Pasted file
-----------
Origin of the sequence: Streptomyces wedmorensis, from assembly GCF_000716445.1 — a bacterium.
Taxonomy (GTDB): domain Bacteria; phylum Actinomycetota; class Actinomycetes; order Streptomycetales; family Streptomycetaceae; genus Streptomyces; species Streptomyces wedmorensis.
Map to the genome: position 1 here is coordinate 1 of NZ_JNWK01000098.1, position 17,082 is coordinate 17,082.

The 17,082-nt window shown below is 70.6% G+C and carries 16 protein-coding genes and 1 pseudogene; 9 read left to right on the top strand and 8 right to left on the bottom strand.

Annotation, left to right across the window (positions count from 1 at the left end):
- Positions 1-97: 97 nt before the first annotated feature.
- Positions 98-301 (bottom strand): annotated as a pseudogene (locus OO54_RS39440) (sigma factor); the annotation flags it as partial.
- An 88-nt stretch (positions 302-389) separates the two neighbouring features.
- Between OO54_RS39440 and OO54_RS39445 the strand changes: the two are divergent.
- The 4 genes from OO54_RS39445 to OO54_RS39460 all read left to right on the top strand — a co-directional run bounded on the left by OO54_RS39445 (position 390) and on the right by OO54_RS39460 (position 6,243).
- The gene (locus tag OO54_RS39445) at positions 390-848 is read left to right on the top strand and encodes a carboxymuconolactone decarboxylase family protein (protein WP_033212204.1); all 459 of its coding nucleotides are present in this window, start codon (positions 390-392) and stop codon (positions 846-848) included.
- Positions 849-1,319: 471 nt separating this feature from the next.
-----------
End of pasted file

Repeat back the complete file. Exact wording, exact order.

Origin of the sequence: Streptomyces wedmorensis, from assembly GCF_000716445.1 — a bacterium.
Taxonomy (GTDB): domain Bacteria; phylum Actinomycetota; class Actinomycetes; order Streptomycetales; family Streptomycetaceae; genus Streptomyces; species Streptomyces wedmorensis.
Map to the genome: position 1 here is coordinate 1 of NZ_JNWK01000098.1, position 17,082 is coordinate 17,082.

The 17,082-nt window shown below is 70.6% G+C and carries 16 protein-coding genes and 1 pseudogene; 9 read left to right on the top strand and 8 right to left on the bottom strand.

Annotation, left to right across the window (positions count from 1 at the left end):
- Positions 1-97: 97 nt before the first annotated feature.
- Positions 98-301 (bottom strand): annotated as a pseudogene (locus OO54_RS39440) (sigma factor); the annotation flags it as partial.
- An 88-nt stretch (positions 302-389) separates the two neighbouring features.
- Between OO54_RS39440 and OO54_RS39445 the strand changes: the two are divergent.
- The 4 genes from OO54_RS39445 to OO54_RS39460 all read left to right on the top strand — a co-directional run bounded on the left by OO54_RS39445 (position 390) and on the right by OO54_RS39460 (position 6,243).
- The gene (locus tag OO54_RS39445) at positions 390-848 is read left to right on the top strand and encodes a carboxymuconolactone decarboxylase family protein (protein WP_033212204.1); all 459 of its coding nucleotides are present in this window, start codon (positions 390-392) and stop codon (positions 846-848) included.
- Positions 849-1,319: 471 nt separating this feature from the next.